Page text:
"Most games are concerned with maintaining fairness, providing clarity, and covering every conceivable event in the game, but D&D is different. As a cooperative game, it relies on the DM to cover those areas. There is one exception, however."

Instead of fairness, I will refer to clarity, as that is the most important thing between a player and a DM, and all aspects of the game should strive for that goal. DM fiat when you go outside the rules will never have a satisfactory answer, depending on your take on the subject and whether you trust your DM or players; depending on where you sit at the table.

"The rules shall balance character options, within reason. D&D gives players classes, races, spells, and other options to build characters." 

I believe this extends into other areas of the game as well including monster and magic items design, as it all must be considered.

But the item they will not be able to address, is creating a game that satisfies everyones preferences in regards to the version of D&D they enjoy. That will fall upong the player base to reach some compromises.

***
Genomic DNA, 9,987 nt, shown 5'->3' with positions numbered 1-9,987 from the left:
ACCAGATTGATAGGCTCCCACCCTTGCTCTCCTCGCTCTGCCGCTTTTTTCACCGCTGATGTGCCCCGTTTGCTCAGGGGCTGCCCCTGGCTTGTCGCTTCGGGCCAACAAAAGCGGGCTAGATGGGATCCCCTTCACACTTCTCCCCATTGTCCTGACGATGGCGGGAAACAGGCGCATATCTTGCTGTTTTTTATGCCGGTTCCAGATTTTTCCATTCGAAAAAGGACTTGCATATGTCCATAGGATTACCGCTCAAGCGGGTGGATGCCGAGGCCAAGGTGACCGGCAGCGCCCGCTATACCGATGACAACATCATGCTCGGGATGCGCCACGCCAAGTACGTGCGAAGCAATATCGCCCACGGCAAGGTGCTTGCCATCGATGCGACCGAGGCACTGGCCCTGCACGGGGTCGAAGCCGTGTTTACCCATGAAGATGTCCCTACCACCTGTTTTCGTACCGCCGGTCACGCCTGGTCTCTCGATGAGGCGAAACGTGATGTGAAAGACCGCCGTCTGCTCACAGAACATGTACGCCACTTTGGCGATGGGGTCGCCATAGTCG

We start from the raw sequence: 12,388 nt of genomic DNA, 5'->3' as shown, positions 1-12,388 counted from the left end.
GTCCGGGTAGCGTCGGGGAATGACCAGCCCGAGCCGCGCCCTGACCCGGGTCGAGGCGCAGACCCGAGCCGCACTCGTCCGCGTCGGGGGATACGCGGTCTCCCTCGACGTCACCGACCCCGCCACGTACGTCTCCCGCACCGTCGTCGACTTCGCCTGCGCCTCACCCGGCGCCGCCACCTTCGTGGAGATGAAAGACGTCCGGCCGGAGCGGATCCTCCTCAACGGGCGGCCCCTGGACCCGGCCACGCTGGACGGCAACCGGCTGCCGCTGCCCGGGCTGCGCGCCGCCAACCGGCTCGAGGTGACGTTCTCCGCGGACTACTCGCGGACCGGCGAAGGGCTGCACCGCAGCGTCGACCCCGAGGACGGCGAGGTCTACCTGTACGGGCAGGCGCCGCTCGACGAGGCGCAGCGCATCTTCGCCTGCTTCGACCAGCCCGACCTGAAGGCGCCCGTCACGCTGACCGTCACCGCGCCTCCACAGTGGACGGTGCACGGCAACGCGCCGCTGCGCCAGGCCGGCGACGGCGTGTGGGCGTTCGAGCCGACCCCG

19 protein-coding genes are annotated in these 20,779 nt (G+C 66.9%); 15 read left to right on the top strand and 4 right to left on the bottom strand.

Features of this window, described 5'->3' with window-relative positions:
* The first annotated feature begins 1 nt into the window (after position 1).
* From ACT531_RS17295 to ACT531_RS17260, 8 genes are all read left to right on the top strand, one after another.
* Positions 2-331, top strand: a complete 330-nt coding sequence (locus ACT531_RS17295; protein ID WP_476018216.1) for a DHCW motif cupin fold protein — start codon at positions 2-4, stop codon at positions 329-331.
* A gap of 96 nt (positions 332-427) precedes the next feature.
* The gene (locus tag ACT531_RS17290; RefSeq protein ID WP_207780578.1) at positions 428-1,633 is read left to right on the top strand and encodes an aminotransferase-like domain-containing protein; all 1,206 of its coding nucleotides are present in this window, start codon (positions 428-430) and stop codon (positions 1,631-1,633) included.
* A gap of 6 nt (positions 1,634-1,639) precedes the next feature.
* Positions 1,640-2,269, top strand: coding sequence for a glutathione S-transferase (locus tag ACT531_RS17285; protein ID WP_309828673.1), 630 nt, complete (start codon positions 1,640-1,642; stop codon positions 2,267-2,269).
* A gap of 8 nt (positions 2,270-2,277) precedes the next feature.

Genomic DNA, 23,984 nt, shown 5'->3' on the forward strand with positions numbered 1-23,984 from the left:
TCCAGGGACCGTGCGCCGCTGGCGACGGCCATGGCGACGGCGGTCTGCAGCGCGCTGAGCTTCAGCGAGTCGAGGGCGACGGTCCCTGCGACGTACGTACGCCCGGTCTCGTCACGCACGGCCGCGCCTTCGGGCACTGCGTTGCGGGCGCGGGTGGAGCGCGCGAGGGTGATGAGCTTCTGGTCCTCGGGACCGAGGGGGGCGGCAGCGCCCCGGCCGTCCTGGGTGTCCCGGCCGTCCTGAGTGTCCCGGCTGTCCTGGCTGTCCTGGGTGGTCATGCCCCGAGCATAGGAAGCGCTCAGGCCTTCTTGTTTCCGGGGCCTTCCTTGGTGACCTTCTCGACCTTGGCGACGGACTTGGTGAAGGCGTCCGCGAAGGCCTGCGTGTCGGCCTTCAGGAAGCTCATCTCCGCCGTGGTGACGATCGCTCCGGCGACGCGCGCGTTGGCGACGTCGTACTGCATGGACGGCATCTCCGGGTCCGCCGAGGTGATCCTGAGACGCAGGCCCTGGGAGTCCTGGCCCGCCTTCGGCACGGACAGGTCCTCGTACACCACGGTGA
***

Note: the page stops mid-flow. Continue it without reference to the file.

It sounds to me like he's repeating what we've been trying to tell them on the forums for months. Of course then you look at the play test packet and see signs of the God Wizards of old and realize they either don't have a clue how to design a balanced 3.xE style game or they are just talking out of their hat...



I have a fairly intelligent group of players - as, I presume, do most folks. So if your statement were categorically true, then I would further conclude that my players (being intelligent, and wanting more effective characters) would be mostly playing Wizards, to have more power.